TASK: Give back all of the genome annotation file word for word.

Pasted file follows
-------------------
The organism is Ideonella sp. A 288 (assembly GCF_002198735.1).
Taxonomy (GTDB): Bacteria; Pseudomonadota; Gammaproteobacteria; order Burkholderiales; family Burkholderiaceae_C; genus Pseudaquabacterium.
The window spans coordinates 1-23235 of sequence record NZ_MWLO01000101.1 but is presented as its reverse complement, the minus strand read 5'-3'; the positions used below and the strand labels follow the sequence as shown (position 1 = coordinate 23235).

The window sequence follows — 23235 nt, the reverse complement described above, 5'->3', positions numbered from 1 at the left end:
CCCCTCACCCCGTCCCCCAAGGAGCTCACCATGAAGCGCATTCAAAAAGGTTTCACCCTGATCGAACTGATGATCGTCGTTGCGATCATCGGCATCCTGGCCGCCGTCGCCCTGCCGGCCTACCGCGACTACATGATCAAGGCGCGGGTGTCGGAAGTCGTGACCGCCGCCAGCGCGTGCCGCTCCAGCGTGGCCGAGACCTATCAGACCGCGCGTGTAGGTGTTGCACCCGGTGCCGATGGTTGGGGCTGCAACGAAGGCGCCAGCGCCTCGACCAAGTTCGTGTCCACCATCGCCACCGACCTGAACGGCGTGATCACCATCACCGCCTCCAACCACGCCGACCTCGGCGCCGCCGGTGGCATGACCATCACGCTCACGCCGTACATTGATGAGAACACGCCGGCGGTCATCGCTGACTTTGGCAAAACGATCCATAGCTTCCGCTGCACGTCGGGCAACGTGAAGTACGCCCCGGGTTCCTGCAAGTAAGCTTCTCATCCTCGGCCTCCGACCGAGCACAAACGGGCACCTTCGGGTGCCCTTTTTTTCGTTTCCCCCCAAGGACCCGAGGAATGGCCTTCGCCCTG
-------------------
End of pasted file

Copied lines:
The organism is Ideonella sp. A 288 (assembly GCF_002198735.1).
Taxonomy (GTDB): Bacteria; Pseudomonadota; Gammaproteobacteria; order Burkholderiales; family Burkholderiaceae_C; genus Pseudaquabacterium.
The window spans coordinates 1-23235 of sequence record NZ_MWLO01000101.1 but is presented as its reverse complement, the minus strand read 5'-3'; the positions used below and the strand labels follow the sequence as shown (position 1 = coordinate 23235).

The window sequence follows — 23235 nt, the reverse complement described above, 5'->3', positions numbered from 1 at the left end:
CCCCTCACCCCGTCCCCCAAGGAGCTCACCATGAAGCGCATTCAAAAAGGTTTCACCCTGATCGAACTGATGATCGTCGTTGCGATCATCGGCATCCTGGCCGCCGTCGCCCTGCCGGCCTACCGCGACTACATGATCAAGGCGCGGGTGTCGGAAGTCGTGACCGCCGCCAGCGCGTGCCGCTCCAGCGTGGCCGAGACCTATCAGACCGCGCGTGTAGGTGTTGCACCCGGTGCCGATGGTTGGGGCTGCAACGAAGGCGCCAGCGCCTCGACCAAGTTCGTGTCCACCATCGCCACCGACCTGAACGGCGTGATCACCATCACCGCCTCCAACCACGCCGACCTCGGCGCCGCCGGTGGCATGACCATCACGCTCACGCCGTACATTGATGAGAACACGCCGGCGGTCATCGCTGACTTTGGCAAAACGATCCATAGCTTCCGCTGCACGTCGGGCAACGTGAAGTACGCCCCGGGTTCCTGCAAGTAAGCTTCTCATCCTCGGCCTCCGACCGAGCACAAACGGGCACCTTCGGGTGCCCTTTTTTTCGTTTCCCCCCAAGGACCCGAGGAATGGCCTTCGCCCTG